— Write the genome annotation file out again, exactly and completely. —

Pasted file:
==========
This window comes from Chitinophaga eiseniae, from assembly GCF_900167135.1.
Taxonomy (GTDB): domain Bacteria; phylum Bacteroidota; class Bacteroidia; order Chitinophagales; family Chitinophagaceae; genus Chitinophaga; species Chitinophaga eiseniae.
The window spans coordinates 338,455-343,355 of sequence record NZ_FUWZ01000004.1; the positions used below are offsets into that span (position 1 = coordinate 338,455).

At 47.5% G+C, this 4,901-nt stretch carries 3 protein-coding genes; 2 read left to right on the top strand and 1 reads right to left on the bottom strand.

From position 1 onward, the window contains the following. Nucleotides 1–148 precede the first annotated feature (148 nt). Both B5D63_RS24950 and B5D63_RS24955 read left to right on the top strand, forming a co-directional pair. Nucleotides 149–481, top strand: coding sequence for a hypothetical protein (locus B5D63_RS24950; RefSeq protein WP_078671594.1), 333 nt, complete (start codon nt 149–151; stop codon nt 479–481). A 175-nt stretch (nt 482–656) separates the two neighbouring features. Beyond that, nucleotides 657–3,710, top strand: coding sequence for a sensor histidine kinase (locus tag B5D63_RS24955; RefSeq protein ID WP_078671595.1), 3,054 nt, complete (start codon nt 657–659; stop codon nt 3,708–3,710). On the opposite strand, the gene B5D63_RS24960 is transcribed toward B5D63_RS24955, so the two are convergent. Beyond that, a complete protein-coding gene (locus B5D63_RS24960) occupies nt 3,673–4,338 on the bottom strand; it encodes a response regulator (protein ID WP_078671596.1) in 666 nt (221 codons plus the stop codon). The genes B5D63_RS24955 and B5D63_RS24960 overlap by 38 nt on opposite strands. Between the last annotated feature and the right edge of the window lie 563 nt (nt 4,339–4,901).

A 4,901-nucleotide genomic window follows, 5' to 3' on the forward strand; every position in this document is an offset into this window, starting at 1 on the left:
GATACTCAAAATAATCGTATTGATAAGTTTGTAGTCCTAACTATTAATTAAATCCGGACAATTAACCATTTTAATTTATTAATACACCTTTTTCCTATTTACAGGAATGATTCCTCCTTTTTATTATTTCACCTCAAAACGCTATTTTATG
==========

This window comes from Chitinophaga eiseniae, from assembly GCF_900167135.1.
Taxonomy (GTDB): domain Bacteria; phylum Bacteroidota; class Bacteroidia; order Chitinophagales; family Chitinophagaceae; genus Chitinophaga; species Chitinophaga eiseniae.
The window spans coordinates 338,455-343,355 of sequence record NZ_FUWZ01000004.1; the positions used below are offsets into that span (position 1 = coordinate 338,455).

At 47.5% G+C, this 4,901-nt stretch carries 3 protein-coding genes; 2 read left to right on the top strand and 1 reads right to left on the bottom strand.

From position 1 onward, the window contains the following. Nucleotides 1–148 precede the first annotated feature (148 nt). Both B5D63_RS24950 and B5D63_RS24955 read left to right on the top strand, forming a co-directional pair. Nucleotides 149–481, top strand: coding sequence for a hypothetical protein (locus B5D63_RS24950; RefSeq protein WP_078671594.1), 333 nt, complete (start codon nt 149–151; stop codon nt 479–481). A 175-nt stretch (nt 482–656) separates the two neighbouring features. Beyond that, nucleotides 657–3,710, top strand: coding sequence for a sensor histidine kinase (locus tag B5D63_RS24955; RefSeq protein ID WP_078671595.1), 3,054 nt, complete (start codon nt 657–659; stop codon nt 3,708–3,710). On the opposite strand, the gene B5D63_RS24960 is transcribed toward B5D63_RS24955, so the two are convergent. Beyond that, a complete protein-coding gene (locus B5D63_RS24960) occupies nt 3,673–4,338 on the bottom strand; it encodes a response regulator (protein ID WP_078671596.1) in 666 nt (221 codons plus the stop codon). The genes B5D63_RS24955 and B5D63_RS24960 overlap by 38 nt on opposite strands. Between the last annotated feature and the right edge of the window lie 563 nt (nt 4,339–4,901).

A 4,901-nucleotide genomic window follows, 5' to 3' on the forward strand; every position in this document is an offset into this window, starting at 1 on the left:
GATACTCAAAATAATCGTATTGATAAGTTTGTAGTCCTAACTATTAATTAAATCCGGACAATTAACCATTTTAATTTATTAATACACCTTTTTCCTATTTACAGGAATGATTCCTCCTTTTTATTATTTCACCTCAAAACGCTATTTTATG